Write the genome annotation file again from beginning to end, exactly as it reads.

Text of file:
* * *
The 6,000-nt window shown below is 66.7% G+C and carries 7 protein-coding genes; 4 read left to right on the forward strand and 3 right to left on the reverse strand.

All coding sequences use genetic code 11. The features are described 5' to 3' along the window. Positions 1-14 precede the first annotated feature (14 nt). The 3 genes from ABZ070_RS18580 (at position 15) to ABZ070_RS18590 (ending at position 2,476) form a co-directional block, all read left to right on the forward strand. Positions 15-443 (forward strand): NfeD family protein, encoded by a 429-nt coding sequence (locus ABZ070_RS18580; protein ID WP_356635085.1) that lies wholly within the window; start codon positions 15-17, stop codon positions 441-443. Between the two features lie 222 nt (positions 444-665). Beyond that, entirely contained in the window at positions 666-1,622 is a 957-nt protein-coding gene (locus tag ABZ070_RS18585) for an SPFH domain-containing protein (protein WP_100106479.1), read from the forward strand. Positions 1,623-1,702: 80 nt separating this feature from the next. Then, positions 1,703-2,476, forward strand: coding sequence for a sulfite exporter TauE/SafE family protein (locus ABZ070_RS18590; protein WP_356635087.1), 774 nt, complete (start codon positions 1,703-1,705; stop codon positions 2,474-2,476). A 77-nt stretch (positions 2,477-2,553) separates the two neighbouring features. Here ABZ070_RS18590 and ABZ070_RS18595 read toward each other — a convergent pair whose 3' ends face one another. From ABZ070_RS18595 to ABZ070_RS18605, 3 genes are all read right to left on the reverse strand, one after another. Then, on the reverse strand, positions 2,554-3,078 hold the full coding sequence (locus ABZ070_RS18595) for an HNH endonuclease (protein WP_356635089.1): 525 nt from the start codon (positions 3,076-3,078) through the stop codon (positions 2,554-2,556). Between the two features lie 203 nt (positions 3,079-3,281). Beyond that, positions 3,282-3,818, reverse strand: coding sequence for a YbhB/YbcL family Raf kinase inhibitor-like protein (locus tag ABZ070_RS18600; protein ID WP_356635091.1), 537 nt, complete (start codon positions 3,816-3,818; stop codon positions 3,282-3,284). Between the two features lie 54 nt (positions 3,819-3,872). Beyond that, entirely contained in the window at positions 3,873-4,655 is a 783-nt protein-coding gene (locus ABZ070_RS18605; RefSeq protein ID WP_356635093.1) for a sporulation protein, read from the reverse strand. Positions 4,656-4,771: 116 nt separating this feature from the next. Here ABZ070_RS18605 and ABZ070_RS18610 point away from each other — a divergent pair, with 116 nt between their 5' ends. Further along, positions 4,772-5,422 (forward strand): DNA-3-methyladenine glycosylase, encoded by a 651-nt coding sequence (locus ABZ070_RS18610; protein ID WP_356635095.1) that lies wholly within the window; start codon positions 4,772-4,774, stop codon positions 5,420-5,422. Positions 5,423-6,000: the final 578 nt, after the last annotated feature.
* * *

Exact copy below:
The 6,000-nt window shown below is 66.7% G+C and carries 7 protein-coding genes; 4 read left to right on the forward strand and 3 right to left on the reverse strand.

All coding sequences use genetic code 11. The features are described 5' to 3' along the window. Positions 1-14 precede the first annotated feature (14 nt). The 3 genes from ABZ070_RS18580 (at position 15) to ABZ070_RS18590 (ending at position 2,476) form a co-directional block, all read left to right on the forward strand. Positions 15-443 (forward strand): NfeD family protein, encoded by a 429-nt coding sequence (locus ABZ070_RS18580; protein ID WP_356635085.1) that lies wholly within the window; start codon positions 15-17, stop codon positions 441-443. Between the two features lie 222 nt (positions 444-665). Beyond that, entirely contained in the window at positions 666-1,622 is a 957-nt protein-coding gene (locus tag ABZ070_RS18585) for an SPFH domain-containing protein (protein WP_100106479.1), read from the forward strand. Positions 1,623-1,702: 80 nt separating this feature from the next. Then, positions 1,703-2,476, forward strand: coding sequence for a sulfite exporter TauE/SafE family protein (locus ABZ070_RS18590; protein WP_356635087.1), 774 nt, complete (start codon positions 1,703-1,705; stop codon positions 2,474-2,476). A 77-nt stretch (positions 2,477-2,553) separates the two neighbouring features. Here ABZ070_RS18590 and ABZ070_RS18595 read toward each other — a convergent pair whose 3' ends face one another. From ABZ070_RS18595 to ABZ070_RS18605, 3 genes are all read right to left on the reverse strand, one after another. Then, on the reverse strand, positions 2,554-3,078 hold the full coding sequence (locus ABZ070_RS18595) for an HNH endonuclease (protein WP_356635089.1): 525 nt from the start codon (positions 3,076-3,078) through the stop codon (positions 2,554-2,556). Between the two features lie 203 nt (positions 3,079-3,281). Beyond that, positions 3,282-3,818, reverse strand: coding sequence for a YbhB/YbcL family Raf kinase inhibitor-like protein (locus tag ABZ070_RS18600; protein ID WP_356635091.1), 537 nt, complete (start codon positions 3,816-3,818; stop codon positions 3,282-3,284). Between the two features lie 54 nt (positions 3,819-3,872). Beyond that, entirely contained in the window at positions 3,873-4,655 is a 783-nt protein-coding gene (locus ABZ070_RS18605; RefSeq protein ID WP_356635093.1) for a sporulation protein, read from the reverse strand. Positions 4,656-4,771: 116 nt separating this feature from the next. Here ABZ070_RS18605 and ABZ070_RS18610 point away from each other — a divergent pair, with 116 nt between their 5' ends. Further along, positions 4,772-5,422 (forward strand): DNA-3-methyladenine glycosylase, encoded by a 651-nt coding sequence (locus ABZ070_RS18610; protein ID WP_356635095.1) that lies wholly within the window; start codon positions 4,772-4,774, stop codon positions 5,420-5,422. Positions 5,423-6,000: the final 578 nt, after the last annotated feature.